Parenting

Why we Struggle to Manage our Children.

Consistently addressing the behavior of our children can become frustrating. All the commands we’re repeating wear us down bringing discouragement. When their behavior is corrected, we enjoy a slight reprieve, but who are we kidding? Five minutes later, they are at it again. Can you relate?

I was a Behaviorist in the early years of my parenting. Behaviorism is, as Tedd Tripp explains in, “Shepherding a Child’s Heart,” an attempt to control or constrain behavior through offering negative or positive consequences. This method only scratches the surface of the problem. I’ve since grown into the parental shepherd, who shows them their need for a Savior.

I’ve come to the realization, that although their behavior needs to be rectified, most likely immediately, I need to dig a little deeper into the soil of their hearts. For their behavior is rooted in this soil which is contaminated with our sin. Of course, the fruit from their behavior is going to reflect their struggle. The Bible clearly states, our words and actions express what’s in our heart.

“A good man out of the good treasure of his heart brings forth good; and an evil man out of the evil treasure of his heart brings forth evil. For out of the abundance of the heart his mouth speaks.” Luke 6:45

“A person’s life is the reflection of his heart.” ~ Tedd Tripp

We can conclude then, the behavior we see our children demonstrating is a reflection of their heart. To achieve lasting change we need to cultivate the soil of their hearts. Managing or controlling their actions is not sufficient, and this is why we struggle.

“Keep your heart with all diligence, for out of it spring the issues of life.” Proverbs 4:23

If our goal is to only change their negative responses, when called to do so, there is a possibility we may raise Pharisee’s. The Pharisee’s honored Jesus with their lips, while their hearts were far from Him. (Matthew 15:9). This is a recipe for rebellion. Instead, we’d like our children to honor us with their hearts, not just give us lip service, while resenting the boundaries or discipline within our families. Most of all, they need to own their own faith in Christ, desiring to give Him their all.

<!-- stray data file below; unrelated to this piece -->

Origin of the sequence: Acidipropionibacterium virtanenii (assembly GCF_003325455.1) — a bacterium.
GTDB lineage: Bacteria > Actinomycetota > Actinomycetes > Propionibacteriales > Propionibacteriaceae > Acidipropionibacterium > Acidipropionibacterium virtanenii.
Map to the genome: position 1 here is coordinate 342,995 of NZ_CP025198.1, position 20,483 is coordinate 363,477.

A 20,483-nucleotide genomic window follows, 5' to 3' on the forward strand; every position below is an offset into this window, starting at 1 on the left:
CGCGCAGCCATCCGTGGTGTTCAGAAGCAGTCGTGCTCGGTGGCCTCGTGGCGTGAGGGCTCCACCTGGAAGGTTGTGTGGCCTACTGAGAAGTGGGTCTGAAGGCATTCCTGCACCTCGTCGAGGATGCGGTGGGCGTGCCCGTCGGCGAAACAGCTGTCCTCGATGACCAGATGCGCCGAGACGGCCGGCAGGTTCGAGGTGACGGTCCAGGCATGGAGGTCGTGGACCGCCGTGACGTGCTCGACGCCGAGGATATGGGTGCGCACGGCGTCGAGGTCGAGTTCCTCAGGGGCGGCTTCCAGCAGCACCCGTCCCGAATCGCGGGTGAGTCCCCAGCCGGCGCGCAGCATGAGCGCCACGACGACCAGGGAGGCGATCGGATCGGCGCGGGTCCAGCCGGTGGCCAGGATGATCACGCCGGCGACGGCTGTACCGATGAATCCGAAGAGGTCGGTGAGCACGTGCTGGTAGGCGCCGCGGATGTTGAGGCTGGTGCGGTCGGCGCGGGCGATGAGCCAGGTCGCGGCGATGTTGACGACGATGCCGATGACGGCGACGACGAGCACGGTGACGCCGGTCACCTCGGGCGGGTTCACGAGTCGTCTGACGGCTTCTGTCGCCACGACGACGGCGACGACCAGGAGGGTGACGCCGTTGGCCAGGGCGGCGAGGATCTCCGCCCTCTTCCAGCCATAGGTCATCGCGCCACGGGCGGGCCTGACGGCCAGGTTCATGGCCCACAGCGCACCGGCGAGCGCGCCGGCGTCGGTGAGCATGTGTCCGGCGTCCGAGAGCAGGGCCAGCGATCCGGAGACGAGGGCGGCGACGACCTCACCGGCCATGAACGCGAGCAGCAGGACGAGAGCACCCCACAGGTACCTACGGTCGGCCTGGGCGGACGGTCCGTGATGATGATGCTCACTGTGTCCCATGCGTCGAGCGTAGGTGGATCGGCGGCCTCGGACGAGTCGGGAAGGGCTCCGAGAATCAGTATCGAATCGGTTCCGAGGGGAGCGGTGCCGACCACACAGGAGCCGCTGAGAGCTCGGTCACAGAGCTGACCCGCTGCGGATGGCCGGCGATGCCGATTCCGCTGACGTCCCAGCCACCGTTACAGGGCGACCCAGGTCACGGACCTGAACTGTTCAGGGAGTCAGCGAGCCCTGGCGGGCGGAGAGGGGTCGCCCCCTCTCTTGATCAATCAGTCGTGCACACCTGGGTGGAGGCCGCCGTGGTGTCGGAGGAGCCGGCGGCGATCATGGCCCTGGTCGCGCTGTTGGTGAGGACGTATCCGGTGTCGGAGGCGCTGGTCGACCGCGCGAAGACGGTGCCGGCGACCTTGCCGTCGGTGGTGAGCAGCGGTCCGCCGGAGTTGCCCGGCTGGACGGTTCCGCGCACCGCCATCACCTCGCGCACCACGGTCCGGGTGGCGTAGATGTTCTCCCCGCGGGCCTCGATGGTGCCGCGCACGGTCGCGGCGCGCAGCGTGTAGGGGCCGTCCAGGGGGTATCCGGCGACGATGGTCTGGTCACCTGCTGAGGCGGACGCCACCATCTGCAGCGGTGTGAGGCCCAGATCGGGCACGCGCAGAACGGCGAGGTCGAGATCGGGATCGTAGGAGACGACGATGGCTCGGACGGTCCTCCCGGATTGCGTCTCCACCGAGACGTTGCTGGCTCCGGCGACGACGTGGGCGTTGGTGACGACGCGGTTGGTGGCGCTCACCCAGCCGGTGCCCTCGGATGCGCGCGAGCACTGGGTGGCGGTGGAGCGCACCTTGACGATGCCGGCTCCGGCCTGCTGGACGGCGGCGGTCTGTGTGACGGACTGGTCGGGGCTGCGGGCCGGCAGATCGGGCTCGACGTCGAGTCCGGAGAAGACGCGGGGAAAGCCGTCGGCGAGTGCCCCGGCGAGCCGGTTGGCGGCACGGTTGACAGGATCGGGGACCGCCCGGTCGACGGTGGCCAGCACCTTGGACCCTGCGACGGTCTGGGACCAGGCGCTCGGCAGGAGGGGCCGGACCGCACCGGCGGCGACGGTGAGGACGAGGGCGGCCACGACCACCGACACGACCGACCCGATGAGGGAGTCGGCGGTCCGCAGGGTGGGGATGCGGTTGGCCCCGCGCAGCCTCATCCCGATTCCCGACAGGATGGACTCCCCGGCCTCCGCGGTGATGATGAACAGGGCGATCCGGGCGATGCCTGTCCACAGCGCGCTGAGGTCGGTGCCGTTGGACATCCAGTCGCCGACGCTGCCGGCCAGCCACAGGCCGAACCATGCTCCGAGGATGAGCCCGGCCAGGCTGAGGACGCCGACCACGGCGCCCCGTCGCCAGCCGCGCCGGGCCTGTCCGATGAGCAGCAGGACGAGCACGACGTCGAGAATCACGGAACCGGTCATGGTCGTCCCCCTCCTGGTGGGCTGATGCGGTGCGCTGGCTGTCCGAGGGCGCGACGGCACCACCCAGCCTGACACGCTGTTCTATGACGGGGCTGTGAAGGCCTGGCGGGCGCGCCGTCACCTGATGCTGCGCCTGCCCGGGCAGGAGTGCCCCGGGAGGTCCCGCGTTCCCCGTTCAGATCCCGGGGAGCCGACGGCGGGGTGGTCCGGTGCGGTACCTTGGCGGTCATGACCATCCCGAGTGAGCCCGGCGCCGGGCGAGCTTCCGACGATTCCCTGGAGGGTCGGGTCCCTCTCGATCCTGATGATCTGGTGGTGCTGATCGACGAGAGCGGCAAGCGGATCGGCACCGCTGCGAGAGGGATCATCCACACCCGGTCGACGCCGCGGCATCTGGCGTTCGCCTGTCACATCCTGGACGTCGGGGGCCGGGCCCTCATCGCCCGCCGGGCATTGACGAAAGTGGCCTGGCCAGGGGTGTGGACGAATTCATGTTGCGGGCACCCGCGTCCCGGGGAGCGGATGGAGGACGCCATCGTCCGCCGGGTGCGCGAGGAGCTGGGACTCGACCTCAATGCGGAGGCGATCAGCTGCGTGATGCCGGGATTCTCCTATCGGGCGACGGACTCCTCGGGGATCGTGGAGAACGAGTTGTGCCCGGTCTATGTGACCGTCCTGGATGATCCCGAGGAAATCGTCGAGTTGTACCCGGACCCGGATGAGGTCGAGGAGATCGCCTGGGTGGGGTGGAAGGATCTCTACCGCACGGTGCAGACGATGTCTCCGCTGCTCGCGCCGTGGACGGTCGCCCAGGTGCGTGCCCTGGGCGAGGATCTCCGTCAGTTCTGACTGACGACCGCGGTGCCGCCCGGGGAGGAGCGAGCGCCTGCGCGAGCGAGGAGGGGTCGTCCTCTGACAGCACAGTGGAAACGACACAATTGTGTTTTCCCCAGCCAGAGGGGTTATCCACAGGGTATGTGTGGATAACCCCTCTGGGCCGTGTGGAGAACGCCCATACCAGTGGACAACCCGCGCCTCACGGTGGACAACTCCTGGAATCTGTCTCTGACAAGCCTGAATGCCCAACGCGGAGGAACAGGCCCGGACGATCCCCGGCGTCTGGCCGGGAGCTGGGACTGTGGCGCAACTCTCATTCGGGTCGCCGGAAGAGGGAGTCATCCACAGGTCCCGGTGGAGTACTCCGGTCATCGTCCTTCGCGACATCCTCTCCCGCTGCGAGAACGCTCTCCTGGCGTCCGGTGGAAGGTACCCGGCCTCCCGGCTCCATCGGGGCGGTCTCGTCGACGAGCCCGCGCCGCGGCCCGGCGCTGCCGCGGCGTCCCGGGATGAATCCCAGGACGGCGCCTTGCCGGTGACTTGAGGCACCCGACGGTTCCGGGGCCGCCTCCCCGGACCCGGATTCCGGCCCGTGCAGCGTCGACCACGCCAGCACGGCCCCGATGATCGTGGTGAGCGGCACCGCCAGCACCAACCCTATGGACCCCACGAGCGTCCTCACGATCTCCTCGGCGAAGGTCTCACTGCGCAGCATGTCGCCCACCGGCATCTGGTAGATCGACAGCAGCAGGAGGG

So how can we cultivate the soils of their hearts then? Once their behavior has been tackled with, we could consider the following:

  • Asking our children questions that’ll expose the attitude of their heart that resulted in the negative behavior.
  • Explain how this attitude/sin reflects a heart that is far from God.
  • Explain their need for Jesus and the sacrifice He made for them.
  • Once the attitude has been uncovered, replace it with a good character quality. For example, replace hatred with love. (1 Thessalonians 3:12; 1 Corinthians 16:14).
  • From scripture, read a story where hatred was expressed, and the consequences that ensued. In this case, you could read the story of Cain and Abel in Genesis 4:8. Hatred was motivated by jealousy and resulted in murder. Other stories that illustrate hatred are Esau and Jacob (Genesis 27:41), and Joseph and his brothers (Genesis 37).
  • We can ask our children to memorize a scripture. For instance, “Hatred stirs up strife; but love covers all sins,” (Proverbs 10:12), or “If someone says, ‘I love God,’ and hates his brother, he is a liar; for he who does not love his brother whom he has seen, how can he love God whom he has not seen?” (1 John 4:20).
  • Consider spending a month of consistent teaching on an attitude that is often dealt with. This will uproot the bad habit and form a new one. A great resource I’ve used is the, “Write upon My Heart,” series by Keepers of the Faith.
  • Pray together with your child, asking God to create a new heart of love within them.
  • Encourage the little improvements you notice, and they’ll naturally want to please you.

We need to know scripture well in order to apply it to our parenting in discipleship and discipline. Consider making a notebook with all the bad attitudes and corresponding good character qualities with scripture references and related Bible stories. A great resource is, “For Instruction in Righteousness,” by Pam Forster. It’s a topical reference guide for child training. All the research has been done for you. I realize this book is expensive, it took me a while to purchase it, but I was not disappointed. It’s worth it’s weight in gold.

We can try to manage our children’s behavior until we are red in the face and exhausted, but it’s not going to bring the lasting transformation we long for. Only accessing their hearts, and leading them to the cross where the Holy Spirit can mold them will bring peace to our homes. Cultivate and plant the seeds of Gods Word within them, and leave the rest to Him.

May the Lord give you discernment as you seek to dig a little deeper into their hearts, and may the Holy Spirit be your inspiration as you shepherd your children.

How else can we cultivate their hearts? I’d love to hear your ideas.